Cornish–Windsor Covered Bridge
|Cornish–Windsor Covered Bridge|
|Locale||Cornish, New Hampshire to Windsor, Vermont|
|Maintained by||New Hampshire Department of Transportation|
|Design||Town lattice truss bridge|
|Total length||449 ft 5 in (137.0 m)|
|Width||24 ft (7.3 m)|
|Longest span||204 ft (62.2 m)|
|Load limit||10 US tons (9.1 metric tons)|
|Clearance below||12 ft 9 in (3.89 m)|
Cornish–Windsor Covered Bridge
|Nearest city||Windsor, VT|
|NRHP Reference #||76000135 |
|Added to NRHP||November 21, 1976|
The Cornish–Windsor Covered Bridge is a covered bridge that spans the Connecticut River between Cornish, New Hampshire and Windsor, Vermont. It was the longest covered bridge still standing in the United States until the Smolen–Gulf Bridge opened in Ohio in 2008.
While the Old Blenheim Bridge had and Bridgeport Covered Bridge has longer clear spans, and the Smolen-Gulf Bridge is longer overall, with a longest single span of 204 feet (62 m), the Cornish-Windsor Bridge still has the longest single covered span to carry automobile traffic (Blenheim was and Bridgeport is pedestrian only).
There were three bridges previously built on this site—one each in 1796, 1824 and 1828. The 1824 and 1828 spans were constructed and operated by a group of businessmen which included Allen Wardner.
The current bridge was originally built in 1866, and rebuilt in 1988. The bridge is approximately 449 feet (137 m) long and 24 feet (7.3 m) wide. It has a Town lattice type truss. It was designated a National Civil Engineering Landmark by the American Society of Civil Engineers (ASCE) in 1970.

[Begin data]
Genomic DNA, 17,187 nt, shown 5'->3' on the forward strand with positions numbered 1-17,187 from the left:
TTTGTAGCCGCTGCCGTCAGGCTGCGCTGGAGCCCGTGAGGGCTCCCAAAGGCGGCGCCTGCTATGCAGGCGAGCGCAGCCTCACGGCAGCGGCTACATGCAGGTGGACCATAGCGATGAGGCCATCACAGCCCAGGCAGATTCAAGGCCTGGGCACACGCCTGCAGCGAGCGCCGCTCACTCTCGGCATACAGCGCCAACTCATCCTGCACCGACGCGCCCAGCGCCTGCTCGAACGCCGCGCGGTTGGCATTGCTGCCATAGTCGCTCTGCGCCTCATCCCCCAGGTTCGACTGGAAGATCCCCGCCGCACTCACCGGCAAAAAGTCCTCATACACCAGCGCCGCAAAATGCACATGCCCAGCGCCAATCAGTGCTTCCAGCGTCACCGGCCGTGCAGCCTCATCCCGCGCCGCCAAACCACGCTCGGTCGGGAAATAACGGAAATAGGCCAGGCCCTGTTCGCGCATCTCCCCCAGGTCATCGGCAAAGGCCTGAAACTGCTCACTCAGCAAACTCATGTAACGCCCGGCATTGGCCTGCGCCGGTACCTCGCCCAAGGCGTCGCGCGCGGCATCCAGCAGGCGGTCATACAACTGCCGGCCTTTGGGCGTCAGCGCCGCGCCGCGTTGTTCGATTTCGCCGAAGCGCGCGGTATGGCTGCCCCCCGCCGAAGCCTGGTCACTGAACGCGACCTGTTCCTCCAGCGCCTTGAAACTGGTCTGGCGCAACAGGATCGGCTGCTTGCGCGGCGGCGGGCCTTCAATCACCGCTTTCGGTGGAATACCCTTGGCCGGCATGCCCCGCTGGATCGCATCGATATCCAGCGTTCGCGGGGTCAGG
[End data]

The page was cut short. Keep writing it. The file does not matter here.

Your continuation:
The bridge is owned and maintained by the State of New Hampshire, and though often associated with Windsor, is in fact part of the town of Cornish, since the defined boundary between New Hampshire and Vermont is at the western high-water mark of the river. When one drives onto the bridge from the Windsor side of the river they are immediately in New Hampshire. The name is a point of contention among locals since many Cornish inhabitants refer to the bridge as the 'Cornish Covered Bridge' (minus 'Windsor') since, they argue, the bridge belongs to Cornish and not Windsor.
- List of crossings of the Connecticut River
- List of New Hampshire covered bridges
- List of covered bridges in Vermont
- Old Blenheim Bridge – previous claim of longest single covered span
- Bridgeport Covered Bridge – another claim of longest single covered span
- Hartland Bridge - The longest covered bridge in the world (located in Hartland, New Brunswick, Canada)
- List of bridges on the National Register of Historic Places in New Hampshire
- List of bridges on the National Register of Historic Places in Vermont
- National Register of Historic Places listings in Sullivan County, New Hampshire
- National Register of Historic Places listings in Windsor County, Vermont
- Cornish-Windsor Bridge at Structurae
- "National Register Information System". National Register of Historic Places. National Park Service. 2007-01-23.
- Horton, John (2008-08-23). "Ashtabula County really has it covered; New roofed span snatches title of nation's longest". The Plain Dealer. Retrieved 2008-08-28.
- New Hampshire Department of Transportation, Cornish-Windsor Bridge, retrieved January 11, 2014
- William Henry Child, History of the Town of Cornish, New Hampshire, 1911, page 216
- VERMONT v. NEW HAMPSHIRE 289 U.S. 593 (1933) says the river, and therefore the bridge, is all in New Hampshire.
Media related to Cornish-Windsor Covered Bridge at Wikimedia Commons
- Cornish-Windsor Bridge, NH Division of Historical Resources